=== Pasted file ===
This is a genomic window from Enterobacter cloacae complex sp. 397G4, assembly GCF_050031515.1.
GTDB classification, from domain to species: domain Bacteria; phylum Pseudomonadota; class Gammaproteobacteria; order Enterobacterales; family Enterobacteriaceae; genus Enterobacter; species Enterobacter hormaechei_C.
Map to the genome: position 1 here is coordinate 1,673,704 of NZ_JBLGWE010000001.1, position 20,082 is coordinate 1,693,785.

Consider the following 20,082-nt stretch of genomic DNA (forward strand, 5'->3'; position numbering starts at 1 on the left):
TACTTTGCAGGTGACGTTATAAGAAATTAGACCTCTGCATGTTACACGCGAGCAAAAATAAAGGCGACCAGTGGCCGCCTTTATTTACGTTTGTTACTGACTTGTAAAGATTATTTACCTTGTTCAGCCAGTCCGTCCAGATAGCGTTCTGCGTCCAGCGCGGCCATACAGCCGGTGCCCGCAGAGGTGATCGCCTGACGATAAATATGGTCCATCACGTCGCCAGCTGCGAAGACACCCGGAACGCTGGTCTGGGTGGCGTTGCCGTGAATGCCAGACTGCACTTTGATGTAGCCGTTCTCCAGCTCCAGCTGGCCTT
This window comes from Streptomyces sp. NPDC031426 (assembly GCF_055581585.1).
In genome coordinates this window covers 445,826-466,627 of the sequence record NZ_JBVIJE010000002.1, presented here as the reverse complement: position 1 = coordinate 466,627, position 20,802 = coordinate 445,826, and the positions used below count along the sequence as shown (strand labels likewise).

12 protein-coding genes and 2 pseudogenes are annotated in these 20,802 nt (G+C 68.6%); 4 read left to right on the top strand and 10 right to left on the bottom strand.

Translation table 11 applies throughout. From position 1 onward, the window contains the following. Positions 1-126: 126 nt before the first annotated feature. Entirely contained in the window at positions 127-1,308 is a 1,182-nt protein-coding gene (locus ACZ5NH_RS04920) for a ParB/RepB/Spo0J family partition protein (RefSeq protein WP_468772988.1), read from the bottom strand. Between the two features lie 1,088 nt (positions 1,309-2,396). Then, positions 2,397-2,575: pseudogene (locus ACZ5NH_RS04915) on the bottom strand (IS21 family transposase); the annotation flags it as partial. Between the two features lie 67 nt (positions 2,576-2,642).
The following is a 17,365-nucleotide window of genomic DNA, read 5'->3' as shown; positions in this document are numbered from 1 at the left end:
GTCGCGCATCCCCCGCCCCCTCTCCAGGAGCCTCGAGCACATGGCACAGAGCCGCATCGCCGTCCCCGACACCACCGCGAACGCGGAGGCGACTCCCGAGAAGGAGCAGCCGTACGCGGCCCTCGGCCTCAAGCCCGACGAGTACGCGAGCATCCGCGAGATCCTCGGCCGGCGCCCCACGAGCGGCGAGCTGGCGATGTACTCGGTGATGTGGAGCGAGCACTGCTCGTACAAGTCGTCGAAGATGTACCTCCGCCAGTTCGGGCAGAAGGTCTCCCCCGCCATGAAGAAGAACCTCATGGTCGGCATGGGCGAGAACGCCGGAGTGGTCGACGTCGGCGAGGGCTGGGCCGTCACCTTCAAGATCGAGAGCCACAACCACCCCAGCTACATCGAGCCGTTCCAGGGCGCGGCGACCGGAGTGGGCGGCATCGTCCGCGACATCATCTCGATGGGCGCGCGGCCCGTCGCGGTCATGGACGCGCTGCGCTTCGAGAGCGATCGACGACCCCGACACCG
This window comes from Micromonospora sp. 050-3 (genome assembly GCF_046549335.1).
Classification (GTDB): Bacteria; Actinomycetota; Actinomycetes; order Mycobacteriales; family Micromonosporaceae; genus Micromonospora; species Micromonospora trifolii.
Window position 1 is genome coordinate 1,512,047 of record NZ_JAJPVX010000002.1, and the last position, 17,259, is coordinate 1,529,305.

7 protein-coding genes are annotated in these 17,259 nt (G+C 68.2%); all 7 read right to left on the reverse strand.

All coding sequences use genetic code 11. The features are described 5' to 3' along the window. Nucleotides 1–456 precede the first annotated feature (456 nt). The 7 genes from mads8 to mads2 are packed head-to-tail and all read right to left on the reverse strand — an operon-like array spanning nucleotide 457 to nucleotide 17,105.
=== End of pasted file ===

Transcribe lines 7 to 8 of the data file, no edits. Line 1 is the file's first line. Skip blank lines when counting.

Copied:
In genome coordinates this window covers 445,826-466,627 of the sequence record NZ_JBVIJE010000002.1, presented here as the reverse complement: position 1 = coordinate 466,627, position 20,802 = coordinate 445,826, and the positions used below count along the sequence as shown (strand labels likewise).

12 protein-coding genes and 2 pseudogenes are annotated in these 20,802 nt (G+C 68.6%); 4 read left to right on the top strand and 10 right to left on the bottom strand.